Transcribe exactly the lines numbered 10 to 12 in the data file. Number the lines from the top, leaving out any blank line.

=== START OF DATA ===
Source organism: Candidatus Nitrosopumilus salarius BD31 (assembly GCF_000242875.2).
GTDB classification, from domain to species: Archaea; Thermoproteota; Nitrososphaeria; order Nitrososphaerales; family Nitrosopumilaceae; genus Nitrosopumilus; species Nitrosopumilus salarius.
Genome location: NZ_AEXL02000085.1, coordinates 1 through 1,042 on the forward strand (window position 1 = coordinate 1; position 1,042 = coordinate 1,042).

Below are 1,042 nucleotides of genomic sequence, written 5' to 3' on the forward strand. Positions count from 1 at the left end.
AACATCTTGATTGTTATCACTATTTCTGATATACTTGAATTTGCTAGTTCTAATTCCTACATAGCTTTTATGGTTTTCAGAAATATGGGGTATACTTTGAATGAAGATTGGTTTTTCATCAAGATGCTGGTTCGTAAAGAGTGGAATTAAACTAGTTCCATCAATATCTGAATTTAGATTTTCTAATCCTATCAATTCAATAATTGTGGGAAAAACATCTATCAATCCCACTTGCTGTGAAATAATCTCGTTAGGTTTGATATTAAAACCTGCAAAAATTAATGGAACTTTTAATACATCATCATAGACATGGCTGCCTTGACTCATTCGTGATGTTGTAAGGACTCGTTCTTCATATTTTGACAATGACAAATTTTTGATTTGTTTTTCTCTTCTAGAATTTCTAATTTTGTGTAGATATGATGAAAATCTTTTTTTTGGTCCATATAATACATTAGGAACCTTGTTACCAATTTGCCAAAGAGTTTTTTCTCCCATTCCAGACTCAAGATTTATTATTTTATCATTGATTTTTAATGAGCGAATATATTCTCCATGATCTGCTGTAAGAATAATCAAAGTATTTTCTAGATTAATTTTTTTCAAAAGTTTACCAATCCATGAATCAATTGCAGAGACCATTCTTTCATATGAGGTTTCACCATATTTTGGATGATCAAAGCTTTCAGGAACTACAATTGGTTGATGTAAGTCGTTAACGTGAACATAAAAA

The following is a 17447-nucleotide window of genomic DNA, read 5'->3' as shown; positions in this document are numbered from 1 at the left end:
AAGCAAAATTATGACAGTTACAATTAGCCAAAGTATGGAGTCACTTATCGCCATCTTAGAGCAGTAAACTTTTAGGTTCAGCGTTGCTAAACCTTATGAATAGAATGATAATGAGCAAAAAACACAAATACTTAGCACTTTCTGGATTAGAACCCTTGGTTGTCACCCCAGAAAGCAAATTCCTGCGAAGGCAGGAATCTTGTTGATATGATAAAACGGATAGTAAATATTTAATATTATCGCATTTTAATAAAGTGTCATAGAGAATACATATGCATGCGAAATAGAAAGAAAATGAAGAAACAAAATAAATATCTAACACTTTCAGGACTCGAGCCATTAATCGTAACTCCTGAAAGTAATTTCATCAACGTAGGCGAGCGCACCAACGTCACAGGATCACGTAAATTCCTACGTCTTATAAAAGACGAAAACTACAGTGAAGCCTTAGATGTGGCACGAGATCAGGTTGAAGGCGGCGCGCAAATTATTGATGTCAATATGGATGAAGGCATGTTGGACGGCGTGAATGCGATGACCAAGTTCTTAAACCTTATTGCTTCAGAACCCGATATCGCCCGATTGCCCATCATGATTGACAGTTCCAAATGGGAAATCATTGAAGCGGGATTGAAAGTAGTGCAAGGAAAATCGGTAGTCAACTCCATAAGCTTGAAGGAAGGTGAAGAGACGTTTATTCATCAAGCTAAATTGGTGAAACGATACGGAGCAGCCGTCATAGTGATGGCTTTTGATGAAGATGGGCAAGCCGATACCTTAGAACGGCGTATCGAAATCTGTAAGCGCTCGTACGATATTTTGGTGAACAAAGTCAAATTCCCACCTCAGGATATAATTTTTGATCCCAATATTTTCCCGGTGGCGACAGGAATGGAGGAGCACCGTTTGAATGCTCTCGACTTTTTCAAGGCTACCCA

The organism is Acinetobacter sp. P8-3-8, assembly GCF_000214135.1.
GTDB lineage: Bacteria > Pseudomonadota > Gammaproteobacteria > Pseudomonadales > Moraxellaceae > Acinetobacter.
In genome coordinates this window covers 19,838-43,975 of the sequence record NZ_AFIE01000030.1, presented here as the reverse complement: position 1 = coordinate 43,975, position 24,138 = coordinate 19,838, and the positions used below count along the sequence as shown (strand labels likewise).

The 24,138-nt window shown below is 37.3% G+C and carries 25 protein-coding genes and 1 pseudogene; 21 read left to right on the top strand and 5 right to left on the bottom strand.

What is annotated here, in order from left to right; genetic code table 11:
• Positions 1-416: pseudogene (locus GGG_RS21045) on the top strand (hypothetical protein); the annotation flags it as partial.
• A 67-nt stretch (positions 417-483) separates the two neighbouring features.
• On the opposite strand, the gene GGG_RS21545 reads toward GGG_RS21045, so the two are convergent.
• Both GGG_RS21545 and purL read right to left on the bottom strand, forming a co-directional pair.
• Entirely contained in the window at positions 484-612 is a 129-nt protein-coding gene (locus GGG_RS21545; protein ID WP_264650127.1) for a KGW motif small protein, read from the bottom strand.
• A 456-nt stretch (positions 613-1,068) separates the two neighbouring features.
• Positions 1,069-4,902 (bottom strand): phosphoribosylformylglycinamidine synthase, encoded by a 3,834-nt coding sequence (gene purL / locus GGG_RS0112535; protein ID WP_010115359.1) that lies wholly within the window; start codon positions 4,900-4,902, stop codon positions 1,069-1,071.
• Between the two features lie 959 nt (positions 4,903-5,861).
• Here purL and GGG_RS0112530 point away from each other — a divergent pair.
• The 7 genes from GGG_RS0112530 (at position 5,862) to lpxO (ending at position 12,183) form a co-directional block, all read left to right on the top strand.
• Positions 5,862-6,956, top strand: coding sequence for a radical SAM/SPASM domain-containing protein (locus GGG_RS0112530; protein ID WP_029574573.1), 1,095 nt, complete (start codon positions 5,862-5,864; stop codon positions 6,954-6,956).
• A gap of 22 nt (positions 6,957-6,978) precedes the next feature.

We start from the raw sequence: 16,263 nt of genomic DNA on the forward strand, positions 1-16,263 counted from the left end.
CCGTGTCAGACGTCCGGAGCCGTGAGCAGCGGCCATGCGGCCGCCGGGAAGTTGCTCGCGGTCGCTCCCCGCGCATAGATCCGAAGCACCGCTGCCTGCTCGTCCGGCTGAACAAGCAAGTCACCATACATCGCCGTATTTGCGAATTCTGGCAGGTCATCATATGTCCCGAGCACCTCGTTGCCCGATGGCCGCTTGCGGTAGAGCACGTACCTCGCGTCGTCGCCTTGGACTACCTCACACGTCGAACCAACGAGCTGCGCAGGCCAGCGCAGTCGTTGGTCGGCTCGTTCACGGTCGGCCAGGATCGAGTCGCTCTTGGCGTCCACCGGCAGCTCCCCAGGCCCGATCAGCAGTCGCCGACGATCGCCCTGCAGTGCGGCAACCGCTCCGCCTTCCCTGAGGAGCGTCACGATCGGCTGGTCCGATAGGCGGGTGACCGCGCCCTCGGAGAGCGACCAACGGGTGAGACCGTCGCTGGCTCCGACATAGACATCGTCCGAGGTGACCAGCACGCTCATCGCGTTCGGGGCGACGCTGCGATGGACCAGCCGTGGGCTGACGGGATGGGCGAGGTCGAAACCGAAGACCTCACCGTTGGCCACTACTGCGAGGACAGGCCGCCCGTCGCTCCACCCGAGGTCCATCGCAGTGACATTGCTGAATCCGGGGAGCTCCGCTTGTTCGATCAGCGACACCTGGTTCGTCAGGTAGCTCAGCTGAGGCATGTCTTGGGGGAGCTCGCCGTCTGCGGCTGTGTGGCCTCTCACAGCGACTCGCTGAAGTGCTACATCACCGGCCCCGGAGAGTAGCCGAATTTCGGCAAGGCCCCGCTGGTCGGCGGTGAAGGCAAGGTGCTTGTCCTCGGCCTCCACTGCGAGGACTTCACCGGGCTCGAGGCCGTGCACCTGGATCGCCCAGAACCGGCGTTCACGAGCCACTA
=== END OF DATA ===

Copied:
In genome coordinates this window covers 19,838-43,975 of the sequence record NZ_AFIE01000030.1, presented here as the reverse complement: position 1 = coordinate 43,975, position 24,138 = coordinate 19,838, and the positions used below count along the sequence as shown (strand labels likewise).

The 24,138-nt window shown below is 37.3% G+C and carries 25 protein-coding genes and 1 pseudogene; 21 read left to right on the top strand and 5 right to left on the bottom strand.

What is annotated here, in order from left to right; genetic code table 11: